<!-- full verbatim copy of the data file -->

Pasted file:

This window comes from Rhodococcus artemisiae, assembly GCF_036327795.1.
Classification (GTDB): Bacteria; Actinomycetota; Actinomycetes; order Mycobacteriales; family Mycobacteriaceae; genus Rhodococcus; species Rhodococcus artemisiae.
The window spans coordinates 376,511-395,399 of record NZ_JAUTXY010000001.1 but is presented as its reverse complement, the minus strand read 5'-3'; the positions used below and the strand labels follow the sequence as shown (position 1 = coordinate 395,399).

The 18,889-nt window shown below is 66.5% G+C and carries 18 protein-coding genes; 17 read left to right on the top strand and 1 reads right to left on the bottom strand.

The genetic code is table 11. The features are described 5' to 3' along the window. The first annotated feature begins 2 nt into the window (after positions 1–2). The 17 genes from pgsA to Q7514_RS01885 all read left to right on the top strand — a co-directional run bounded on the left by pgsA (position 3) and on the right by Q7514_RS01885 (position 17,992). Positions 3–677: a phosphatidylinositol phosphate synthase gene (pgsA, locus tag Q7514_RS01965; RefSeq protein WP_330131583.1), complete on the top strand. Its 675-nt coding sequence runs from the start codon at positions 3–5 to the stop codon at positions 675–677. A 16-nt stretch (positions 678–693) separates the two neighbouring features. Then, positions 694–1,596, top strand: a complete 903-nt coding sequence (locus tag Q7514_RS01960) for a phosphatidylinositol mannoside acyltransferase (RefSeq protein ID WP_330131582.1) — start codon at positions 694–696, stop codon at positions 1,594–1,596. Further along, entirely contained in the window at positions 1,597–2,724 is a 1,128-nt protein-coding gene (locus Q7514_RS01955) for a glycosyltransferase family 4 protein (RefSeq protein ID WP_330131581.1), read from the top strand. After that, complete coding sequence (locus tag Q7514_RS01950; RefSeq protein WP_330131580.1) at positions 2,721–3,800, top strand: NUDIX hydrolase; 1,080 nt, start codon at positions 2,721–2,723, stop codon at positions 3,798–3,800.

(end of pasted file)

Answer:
This window comes from Rhodococcus artemisiae, assembly GCF_036327795.1.
Classification (GTDB): Bacteria; Actinomycetota; Actinomycetes; order Mycobacteriales; family Mycobacteriaceae; genus Rhodococcus; species Rhodococcus artemisiae.
The window spans coordinates 376,511-395,399 of record NZ_JAUTXY010000001.1 but is presented as its reverse complement, the minus strand read 5'-3'; the positions used below and the strand labels follow the sequence as shown (position 1 = coordinate 395,399).

The 18,889-nt window shown below is 66.5% G+C and carries 18 protein-coding genes; 17 read left to right on the top strand and 1 reads right to left on the bottom strand.

The genetic code is table 11. The features are described 5' to 3' along the window. The first annotated feature begins 2 nt into the window (after positions 1–2). The 17 genes from pgsA to Q7514_RS01885 all read left to right on the top strand — a co-directional run bounded on the left by pgsA (position 3) and on the right by Q7514_RS01885 (position 17,992). Positions 3–677: a phosphatidylinositol phosphate synthase gene (pgsA, locus tag Q7514_RS01965; RefSeq protein WP_330131583.1), complete on the top strand. Its 675-nt coding sequence runs from the start codon at positions 3–5 to the stop codon at positions 675–677. A 16-nt stretch (positions 678–693) separates the two neighbouring features. Then, positions 694–1,596, top strand: a complete 903-nt coding sequence (locus tag Q7514_RS01960) for a phosphatidylinositol mannoside acyltransferase (RefSeq protein ID WP_330131582.1) — start codon at positions 694–696, stop codon at positions 1,594–1,596. Further along, entirely contained in the window at positions 1,597–2,724 is a 1,128-nt protein-coding gene (locus Q7514_RS01955) for a glycosyltransferase family 4 protein (RefSeq protein ID WP_330131581.1), read from the top strand. After that, complete coding sequence (locus tag Q7514_RS01950; RefSeq protein WP_330131580.1) at positions 2,721–3,800, top strand: NUDIX hydrolase; 1,080 nt, start codon at positions 2,721–2,723, stop codon at positions 3,798–3,800.